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The Funny Piece Of Advice The Many Saints Of Newark’s Alessandro Nivola Got From David Chase While Prepping For His Role

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HBO’s The Sopranos followed the exploits of modern-day mob boss Tony Soprano, but the upcoming prequel film, The Many Saints of Newark, will shift the focus to a different protagonist. The late ‘60s/early ‘70s movie thrusts the previously unseen Richard "Dickie" Moltisanti into the spotlight. The character is played by American Hustle andFace/Off alum Alessandro Nivola, who was faced with the task of establishing one of the franchise’s most elusive characters. But any pressure he may have felt was seemingly alleviated by a funny piece of advice Sopranos creator David Chase gave him early on.

The late Dickie Moltisanti was referred to on a number of occasions over the course of The Sopranos. James Gandolfini’s Tony in particular mentioned several times that Dickie was something of a mentor to him when he was growing up, which is why he took his son, Christopher, under his own wing. Given that his character had been treated as an urban legend of sorts up to this point, Alessandro Nivola didn’t have much to go off of when he joined the film. But during his preparation, there was one thing he was humorously advised not to do:

Well, you know, when we started filming, David, the first thing he said to me was, ‘Don't listen to anything anyone in the series ever said about your character, because they're all liars!’ So I felt like it was liberating, in that I didn't really have to honor anything that was, you know, any of the mythology about him in the show, because all the characters have kind of, you know, created their own notion of who he is, for different reasons. And Chrissy was so young, my son, when I died, and, and Tony never really knew the man behind the man, which is really what the movie reveals.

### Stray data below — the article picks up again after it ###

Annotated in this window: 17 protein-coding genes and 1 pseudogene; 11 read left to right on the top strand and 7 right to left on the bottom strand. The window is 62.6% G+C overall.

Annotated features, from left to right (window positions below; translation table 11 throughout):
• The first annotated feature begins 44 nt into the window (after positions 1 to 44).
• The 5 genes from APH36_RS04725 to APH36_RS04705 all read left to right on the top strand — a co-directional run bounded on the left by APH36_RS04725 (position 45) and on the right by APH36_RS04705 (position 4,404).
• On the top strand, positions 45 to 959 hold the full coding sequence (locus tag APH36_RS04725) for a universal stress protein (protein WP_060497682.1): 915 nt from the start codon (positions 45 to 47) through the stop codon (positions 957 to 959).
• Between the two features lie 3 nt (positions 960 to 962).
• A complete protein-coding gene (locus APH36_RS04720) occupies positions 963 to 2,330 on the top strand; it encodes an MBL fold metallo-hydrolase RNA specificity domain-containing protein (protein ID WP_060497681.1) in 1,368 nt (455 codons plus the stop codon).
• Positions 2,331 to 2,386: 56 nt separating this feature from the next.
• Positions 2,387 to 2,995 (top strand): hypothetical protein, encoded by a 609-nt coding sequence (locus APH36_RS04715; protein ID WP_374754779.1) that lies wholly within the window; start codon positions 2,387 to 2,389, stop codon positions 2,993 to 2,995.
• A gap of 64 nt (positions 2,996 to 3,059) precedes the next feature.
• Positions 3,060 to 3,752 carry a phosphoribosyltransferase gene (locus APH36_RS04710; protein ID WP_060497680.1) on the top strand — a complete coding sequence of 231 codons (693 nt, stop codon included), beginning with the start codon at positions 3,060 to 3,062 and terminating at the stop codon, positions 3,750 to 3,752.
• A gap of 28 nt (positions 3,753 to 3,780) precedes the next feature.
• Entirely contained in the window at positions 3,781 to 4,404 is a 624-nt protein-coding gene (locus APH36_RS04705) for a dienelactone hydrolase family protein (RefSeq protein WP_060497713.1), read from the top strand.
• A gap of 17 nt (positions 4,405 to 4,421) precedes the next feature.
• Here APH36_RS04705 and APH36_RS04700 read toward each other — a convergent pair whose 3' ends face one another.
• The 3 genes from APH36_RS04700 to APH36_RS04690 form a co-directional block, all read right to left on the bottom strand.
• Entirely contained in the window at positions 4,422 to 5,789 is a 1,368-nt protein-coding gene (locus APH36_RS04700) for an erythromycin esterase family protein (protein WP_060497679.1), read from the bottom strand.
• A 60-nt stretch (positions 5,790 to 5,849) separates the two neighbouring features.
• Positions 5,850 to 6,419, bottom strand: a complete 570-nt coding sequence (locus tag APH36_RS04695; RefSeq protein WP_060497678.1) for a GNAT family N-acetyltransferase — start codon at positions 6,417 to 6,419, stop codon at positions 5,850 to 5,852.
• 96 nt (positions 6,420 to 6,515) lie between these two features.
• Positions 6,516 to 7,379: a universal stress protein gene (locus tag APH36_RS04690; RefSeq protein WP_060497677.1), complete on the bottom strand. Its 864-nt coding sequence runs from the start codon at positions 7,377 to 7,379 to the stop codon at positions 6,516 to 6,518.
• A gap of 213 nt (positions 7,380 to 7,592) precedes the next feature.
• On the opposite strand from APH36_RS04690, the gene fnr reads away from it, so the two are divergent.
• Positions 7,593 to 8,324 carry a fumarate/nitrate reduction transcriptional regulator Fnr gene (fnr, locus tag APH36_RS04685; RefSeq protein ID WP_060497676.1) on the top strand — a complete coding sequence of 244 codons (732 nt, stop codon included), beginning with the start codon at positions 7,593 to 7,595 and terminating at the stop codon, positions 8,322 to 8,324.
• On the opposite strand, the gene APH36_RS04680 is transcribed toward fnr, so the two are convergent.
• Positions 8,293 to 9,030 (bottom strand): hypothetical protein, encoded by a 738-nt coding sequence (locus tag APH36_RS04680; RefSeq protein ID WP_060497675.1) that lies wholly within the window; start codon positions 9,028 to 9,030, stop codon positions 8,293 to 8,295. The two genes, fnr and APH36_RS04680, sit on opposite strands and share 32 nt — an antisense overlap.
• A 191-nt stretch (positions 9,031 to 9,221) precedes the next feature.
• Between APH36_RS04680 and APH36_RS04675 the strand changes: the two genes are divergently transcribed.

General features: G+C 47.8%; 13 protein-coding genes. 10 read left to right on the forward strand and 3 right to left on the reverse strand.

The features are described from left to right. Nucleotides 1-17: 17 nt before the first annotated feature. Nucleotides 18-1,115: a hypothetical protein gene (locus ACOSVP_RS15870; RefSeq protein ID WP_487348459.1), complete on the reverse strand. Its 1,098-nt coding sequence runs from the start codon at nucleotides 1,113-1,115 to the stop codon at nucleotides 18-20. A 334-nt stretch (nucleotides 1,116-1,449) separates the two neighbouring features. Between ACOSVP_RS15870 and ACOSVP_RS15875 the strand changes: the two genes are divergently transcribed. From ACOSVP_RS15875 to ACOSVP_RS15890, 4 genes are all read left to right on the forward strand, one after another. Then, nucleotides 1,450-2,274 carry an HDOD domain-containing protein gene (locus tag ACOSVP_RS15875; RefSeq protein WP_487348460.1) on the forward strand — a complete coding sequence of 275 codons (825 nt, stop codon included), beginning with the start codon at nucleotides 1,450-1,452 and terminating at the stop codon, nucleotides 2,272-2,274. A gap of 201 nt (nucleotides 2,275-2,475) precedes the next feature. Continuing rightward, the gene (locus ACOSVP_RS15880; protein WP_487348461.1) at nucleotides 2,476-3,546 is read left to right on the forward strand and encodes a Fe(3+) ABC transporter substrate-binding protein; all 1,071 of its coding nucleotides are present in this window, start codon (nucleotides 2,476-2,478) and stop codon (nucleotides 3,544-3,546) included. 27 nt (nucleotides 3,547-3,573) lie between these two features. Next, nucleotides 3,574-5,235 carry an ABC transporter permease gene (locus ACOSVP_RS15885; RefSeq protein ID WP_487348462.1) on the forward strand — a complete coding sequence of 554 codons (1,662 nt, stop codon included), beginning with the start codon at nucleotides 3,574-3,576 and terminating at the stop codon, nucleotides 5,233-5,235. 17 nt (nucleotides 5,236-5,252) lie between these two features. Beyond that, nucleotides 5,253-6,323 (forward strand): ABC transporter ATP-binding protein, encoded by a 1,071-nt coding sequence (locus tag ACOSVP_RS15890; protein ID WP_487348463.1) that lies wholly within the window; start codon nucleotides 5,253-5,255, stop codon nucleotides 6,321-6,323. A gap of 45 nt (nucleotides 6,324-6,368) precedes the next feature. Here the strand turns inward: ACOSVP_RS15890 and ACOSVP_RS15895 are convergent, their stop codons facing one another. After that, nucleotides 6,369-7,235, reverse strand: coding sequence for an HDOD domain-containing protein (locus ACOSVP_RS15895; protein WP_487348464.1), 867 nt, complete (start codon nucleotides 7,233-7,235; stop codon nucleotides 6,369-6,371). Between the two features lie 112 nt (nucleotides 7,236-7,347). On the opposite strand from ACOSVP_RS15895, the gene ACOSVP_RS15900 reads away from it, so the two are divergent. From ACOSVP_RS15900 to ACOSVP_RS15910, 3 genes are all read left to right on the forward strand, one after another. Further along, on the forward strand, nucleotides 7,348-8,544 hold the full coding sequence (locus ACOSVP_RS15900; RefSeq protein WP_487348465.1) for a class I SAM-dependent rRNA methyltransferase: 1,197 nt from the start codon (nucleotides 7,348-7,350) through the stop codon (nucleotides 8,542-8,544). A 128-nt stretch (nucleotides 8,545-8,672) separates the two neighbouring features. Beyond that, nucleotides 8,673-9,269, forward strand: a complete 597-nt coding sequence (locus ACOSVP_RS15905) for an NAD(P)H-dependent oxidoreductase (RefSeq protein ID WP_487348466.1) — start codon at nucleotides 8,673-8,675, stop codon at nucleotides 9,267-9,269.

So the lack of concrete information on Dickie ultimately worked in the actor’s favor. And as a result, he was able to help create a distinct and layered character that seamlessly fit into this universe. Sure, it’s not hard to believe that this man would be the father of Michael Imperioli’s Christopher, but the two performances couldn’t be any more different. This stems from the fact that Dickie is battling demons that are quite different from the ones his son would face decades later:

He, Dickie, was somebody who presented himself to the world as a guy who had everything under control and was, you know, charming and full of charisma and, in fact, was totally unraveling inside. And so nobody really knew that. He never allowed anyone to see that and just just kind of tore himself apart. So, I felt free to invent the role from my own imagination, and I didn't feel too much pressure to have to deliver something that was already laid out in the show.

On The Sopranos, Christopher suffered from an inferiority complex and, while his role in the DiMeo crime family gradually increased, he still wrestled with whether he wanted to remain a part of it. He was also weighed down by a serious battle with addiction throughout the show’s run. In the movie, Dickie becomes involved in a gang war with his former associate, Harold McBrayer (played by Leslie Odom Jr.). And as he retaliates, Moltisanti must consider how his actions are rubbing off on young Tony.

Alessandro Nivola does a masterful job of portraying every side of Dickie and, when fans see the movie, they’ll surely have a greater understanding of the man who made Tony Soprano. You can see it for yourself when The Many Saints of Newark arrives on October 1 in theaters and on HBO Max, which you can sign up for using this link.

Erik Swann

Covering superheroes, sci-fi, comedy, and almost anything else in film and TV. I eat more pizza than the Teenage Mutant Ninja Turtles.